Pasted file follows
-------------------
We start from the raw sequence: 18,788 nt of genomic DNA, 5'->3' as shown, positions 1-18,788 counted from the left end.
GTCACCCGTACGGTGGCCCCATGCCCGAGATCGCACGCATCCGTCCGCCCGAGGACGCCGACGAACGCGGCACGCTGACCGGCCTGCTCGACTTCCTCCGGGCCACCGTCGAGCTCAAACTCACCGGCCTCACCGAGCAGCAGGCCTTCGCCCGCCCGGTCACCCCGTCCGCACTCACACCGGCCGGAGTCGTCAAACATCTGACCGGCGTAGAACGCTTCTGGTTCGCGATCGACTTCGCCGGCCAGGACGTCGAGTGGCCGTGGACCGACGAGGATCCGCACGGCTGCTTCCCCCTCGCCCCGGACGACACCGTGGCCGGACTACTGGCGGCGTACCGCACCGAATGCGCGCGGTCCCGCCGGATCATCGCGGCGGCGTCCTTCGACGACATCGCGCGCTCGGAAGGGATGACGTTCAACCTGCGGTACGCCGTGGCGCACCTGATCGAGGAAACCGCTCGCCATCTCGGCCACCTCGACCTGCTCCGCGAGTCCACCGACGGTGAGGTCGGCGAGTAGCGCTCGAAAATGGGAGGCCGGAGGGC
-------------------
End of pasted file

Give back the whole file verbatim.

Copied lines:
We start from the raw sequence: 18,788 nt of genomic DNA, 5'->3' as shown, positions 1-18,788 counted from the left end.
GTCACCCGTACGGTGGCCCCATGCCCGAGATCGCACGCATCCGTCCGCCCGAGGACGCCGACGAACGCGGCACGCTGACCGGCCTGCTCGACTTCCTCCGGGCCACCGTCGAGCTCAAACTCACCGGCCTCACCGAGCAGCAGGCCTTCGCCCGCCCGGTCACCCCGTCCGCACTCACACCGGCCGGAGTCGTCAAACATCTGACCGGCGTAGAACGCTTCTGGTTCGCGATCGACTTCGCCGGCCAGGACGTCGAGTGGCCGTGGACCGACGAGGATCCGCACGGCTGCTTCCCCCTCGCCCCGGACGACACCGTGGCCGGACTACTGGCGGCGTACCGCACCGAATGCGCGCGGTCCCGCCGGATCATCGCGGCGGCGTCCTTCGACGACATCGCGCGCTCGGAAGGGATGACGTTCAACCTGCGGTACGCCGTGGCGCACCTGATCGAGGAAACCGCTCGCCATCTCGGCCACCTCGACCTGCTCCGCGAGTCCACCGACGGTGAGGTCGGCGAGTAGCGCTCGAAAATGGGAGGCCGGAGGGC